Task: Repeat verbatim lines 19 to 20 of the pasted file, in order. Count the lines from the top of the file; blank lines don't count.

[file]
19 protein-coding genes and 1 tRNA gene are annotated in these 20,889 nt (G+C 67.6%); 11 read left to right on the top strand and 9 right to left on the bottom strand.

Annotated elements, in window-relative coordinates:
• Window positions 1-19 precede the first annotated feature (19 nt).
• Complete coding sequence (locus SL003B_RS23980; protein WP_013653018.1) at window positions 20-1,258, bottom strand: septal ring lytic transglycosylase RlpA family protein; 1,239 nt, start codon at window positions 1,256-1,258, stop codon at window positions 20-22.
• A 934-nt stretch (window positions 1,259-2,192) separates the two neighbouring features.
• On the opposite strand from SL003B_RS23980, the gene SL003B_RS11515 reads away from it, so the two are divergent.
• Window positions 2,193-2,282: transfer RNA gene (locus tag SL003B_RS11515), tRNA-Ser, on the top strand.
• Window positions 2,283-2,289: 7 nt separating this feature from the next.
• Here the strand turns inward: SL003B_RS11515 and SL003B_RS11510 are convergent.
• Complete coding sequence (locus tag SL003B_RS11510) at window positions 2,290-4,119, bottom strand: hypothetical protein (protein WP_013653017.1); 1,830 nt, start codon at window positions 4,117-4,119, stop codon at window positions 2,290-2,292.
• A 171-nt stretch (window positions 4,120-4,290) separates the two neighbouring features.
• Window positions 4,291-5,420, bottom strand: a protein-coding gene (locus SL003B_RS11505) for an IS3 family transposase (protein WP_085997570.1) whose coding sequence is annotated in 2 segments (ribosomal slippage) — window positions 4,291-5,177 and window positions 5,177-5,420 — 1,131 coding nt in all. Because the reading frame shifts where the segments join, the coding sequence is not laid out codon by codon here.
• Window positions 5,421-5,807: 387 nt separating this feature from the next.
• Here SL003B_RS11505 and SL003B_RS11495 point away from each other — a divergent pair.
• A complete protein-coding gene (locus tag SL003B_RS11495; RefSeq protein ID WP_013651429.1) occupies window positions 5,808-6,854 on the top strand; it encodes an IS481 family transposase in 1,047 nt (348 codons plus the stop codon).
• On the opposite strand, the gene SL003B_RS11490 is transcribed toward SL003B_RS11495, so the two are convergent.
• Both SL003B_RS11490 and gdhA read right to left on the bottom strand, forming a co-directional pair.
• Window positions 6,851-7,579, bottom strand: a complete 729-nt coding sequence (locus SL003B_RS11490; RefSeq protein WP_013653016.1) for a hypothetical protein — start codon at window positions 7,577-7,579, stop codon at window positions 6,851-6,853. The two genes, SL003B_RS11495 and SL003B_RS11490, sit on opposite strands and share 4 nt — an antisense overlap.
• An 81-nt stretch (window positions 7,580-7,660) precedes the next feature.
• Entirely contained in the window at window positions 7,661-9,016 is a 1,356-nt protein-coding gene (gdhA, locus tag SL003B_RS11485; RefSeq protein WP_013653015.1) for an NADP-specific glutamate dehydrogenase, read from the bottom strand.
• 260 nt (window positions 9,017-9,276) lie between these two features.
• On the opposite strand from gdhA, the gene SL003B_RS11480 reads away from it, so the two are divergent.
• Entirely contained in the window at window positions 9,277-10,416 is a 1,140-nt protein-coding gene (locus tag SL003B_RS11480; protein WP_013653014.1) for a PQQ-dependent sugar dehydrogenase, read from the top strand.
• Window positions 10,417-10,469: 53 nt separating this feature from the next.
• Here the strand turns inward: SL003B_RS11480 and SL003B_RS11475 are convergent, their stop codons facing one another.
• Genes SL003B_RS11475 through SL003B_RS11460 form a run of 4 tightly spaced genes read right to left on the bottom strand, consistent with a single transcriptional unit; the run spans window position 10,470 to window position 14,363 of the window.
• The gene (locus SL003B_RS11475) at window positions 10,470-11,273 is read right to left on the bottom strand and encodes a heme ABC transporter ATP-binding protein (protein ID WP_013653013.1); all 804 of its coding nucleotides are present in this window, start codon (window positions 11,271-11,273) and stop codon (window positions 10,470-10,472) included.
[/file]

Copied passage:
• An 81-nt stretch (window positions 7,580-7,660) precedes the next feature.
• Entirely contained in the window at window positions 7,661-9,016 is a 1,356-nt protein-coding gene (gdhA, locus tag SL003B_RS11485; RefSeq protein WP_013653015.1) for an NADP-specific glutamate dehydrogenase, read from the bottom strand.